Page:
The RfD is not a regulatory standard —- it is one of the building blocks assembled into a regulatory standard, and should not be misinterpreted as serving the purposes of a regulatory standard.

Q: How does EPA derive an RfD, and how did the NAS Committee derive one in the case of perchlorate?

Typically, EPA derives an RfD by starting with the highest dose at which no adverse effects can be observed (the No Observed Adverse Effect Level, or NOAEL). Learn more abou how the U.S. EPA sets RfD»

It is unprecedented to use the level at which no effect, even a mundane, biochemical effect, is observed (the No Observed Effect Level, or NOEL); however, this is the starting point that the NAS Committee used for perchlorate. The NAS Committee defined a NOEL as "the highest dose at which there are no statistically or biologically significant increases in the frequency or severity of any effect between the exposed populations and its appropriate control." (See page 168 of the report, "Health Implications of Perchlorate Ingestion.")

Where a NOAEL is used, uncertainty factors are customarily applied to the starting dose to account for scientific uncertainty and ensure the RfD protects public health. For example, to account for sensitive populations such as pregnant women, children, infants and fetuses, the EPA typically divides the NOAEL by an uncertainty factor of 3 or 10.

The NOEL dose that the NAS Committee selected as its starting point was 0.007 milligrams per kilogram per day and then divided this dose by a safety factor of 10 to account for sensitive populations. There is no  precedent for this level of conservatism. The NAS Committee identified the NOAEL for perchlorate as 0.4 milligrams per kilogram body weight per day, stating that, in adults, "sustained exposure" (i.e., several months or longer) to more than 0.4 milligrams per kilogram of perchlorate per day is likely required before any harm could occur.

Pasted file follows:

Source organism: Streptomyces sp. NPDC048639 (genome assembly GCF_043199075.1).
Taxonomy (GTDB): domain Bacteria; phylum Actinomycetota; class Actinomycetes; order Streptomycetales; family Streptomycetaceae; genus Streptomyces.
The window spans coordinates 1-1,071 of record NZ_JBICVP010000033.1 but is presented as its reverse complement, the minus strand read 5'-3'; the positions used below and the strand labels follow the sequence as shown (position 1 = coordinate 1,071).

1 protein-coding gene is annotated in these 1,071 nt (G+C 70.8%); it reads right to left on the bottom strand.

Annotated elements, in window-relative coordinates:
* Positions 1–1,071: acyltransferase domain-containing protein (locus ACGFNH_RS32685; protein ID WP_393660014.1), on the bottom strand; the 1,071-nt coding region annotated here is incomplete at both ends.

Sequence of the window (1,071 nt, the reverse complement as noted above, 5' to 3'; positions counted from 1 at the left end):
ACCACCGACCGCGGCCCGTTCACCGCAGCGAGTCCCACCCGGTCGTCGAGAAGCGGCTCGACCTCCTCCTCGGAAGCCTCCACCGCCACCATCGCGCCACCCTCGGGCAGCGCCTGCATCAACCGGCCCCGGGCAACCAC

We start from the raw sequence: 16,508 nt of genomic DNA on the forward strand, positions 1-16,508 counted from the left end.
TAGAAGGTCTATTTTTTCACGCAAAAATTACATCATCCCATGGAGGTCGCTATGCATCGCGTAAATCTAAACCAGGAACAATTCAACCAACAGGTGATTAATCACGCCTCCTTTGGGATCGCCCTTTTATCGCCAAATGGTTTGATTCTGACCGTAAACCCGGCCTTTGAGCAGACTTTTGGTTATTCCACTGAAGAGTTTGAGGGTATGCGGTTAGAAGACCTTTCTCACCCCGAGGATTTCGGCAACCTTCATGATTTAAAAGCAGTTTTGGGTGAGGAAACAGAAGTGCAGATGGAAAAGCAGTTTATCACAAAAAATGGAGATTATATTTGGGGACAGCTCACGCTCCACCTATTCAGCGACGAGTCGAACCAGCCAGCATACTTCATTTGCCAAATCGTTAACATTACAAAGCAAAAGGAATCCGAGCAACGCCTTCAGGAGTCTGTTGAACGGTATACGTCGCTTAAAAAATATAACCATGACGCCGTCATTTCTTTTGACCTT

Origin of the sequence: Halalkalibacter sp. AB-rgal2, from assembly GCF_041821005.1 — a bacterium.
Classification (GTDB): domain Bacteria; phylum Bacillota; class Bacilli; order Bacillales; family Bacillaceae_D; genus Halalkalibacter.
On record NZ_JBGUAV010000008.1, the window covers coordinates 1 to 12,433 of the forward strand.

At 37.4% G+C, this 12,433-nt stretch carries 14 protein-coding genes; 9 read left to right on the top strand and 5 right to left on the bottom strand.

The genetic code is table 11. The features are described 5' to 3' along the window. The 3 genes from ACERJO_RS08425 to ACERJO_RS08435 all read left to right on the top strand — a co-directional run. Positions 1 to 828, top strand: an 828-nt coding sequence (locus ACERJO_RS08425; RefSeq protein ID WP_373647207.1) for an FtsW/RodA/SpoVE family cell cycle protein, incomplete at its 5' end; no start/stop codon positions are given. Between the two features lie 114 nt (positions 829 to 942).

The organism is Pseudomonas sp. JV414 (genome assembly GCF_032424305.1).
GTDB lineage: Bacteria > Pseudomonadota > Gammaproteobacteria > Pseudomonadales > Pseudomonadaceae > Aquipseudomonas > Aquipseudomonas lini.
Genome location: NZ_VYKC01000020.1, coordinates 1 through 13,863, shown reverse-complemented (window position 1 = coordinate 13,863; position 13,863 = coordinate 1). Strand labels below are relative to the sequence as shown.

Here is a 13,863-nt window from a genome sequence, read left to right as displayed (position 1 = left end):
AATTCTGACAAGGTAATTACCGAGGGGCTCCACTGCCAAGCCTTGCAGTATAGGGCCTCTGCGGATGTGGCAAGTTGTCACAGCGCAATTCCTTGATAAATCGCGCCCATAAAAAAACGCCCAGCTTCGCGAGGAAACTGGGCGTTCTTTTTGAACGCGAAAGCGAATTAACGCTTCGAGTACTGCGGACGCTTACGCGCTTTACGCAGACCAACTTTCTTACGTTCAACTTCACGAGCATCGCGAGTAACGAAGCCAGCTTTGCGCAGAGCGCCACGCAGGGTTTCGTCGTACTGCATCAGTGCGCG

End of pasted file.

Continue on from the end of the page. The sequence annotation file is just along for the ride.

Alternatively, if an uncertainty factor of 3 or 10 for sensitive populations was applied to the NOAEL the reference dose could have set at 1,400 to 4,655 ppb in drinking water.

Q: What is a NOEL?

The NAS Committee defines a NOEL as "the highest dose at which there are no statistically or biologically significant increases in the frequency or severity of any effect between the exposed populations and its appropriate control." on page 168 of the report, "Health Implications of Perchlorate Ingestion." The NAS committee states that a dose of 0.007 milligrams per kilogram of body weight per day is the NOEL. Using standard default EPA conversion practices, this is equivalent to 245 ppb in drinking water.

Q: What are "uncertainty" or "safety" factors?

As with most issues in life, health and safety, decisions must be made absent absolute certainty. "Uncertainty" or "safety" factors account for a lack of scientific data or to address possible variability in population sensitivity when deriving a safe dose level.

Q: Is it appropriate to apply a safety factor to a NOEL? Is there a precedent for this? Are there scientific arguments against it?

Applying a safety factor to a NOEL is unusual and no precedent has been identified.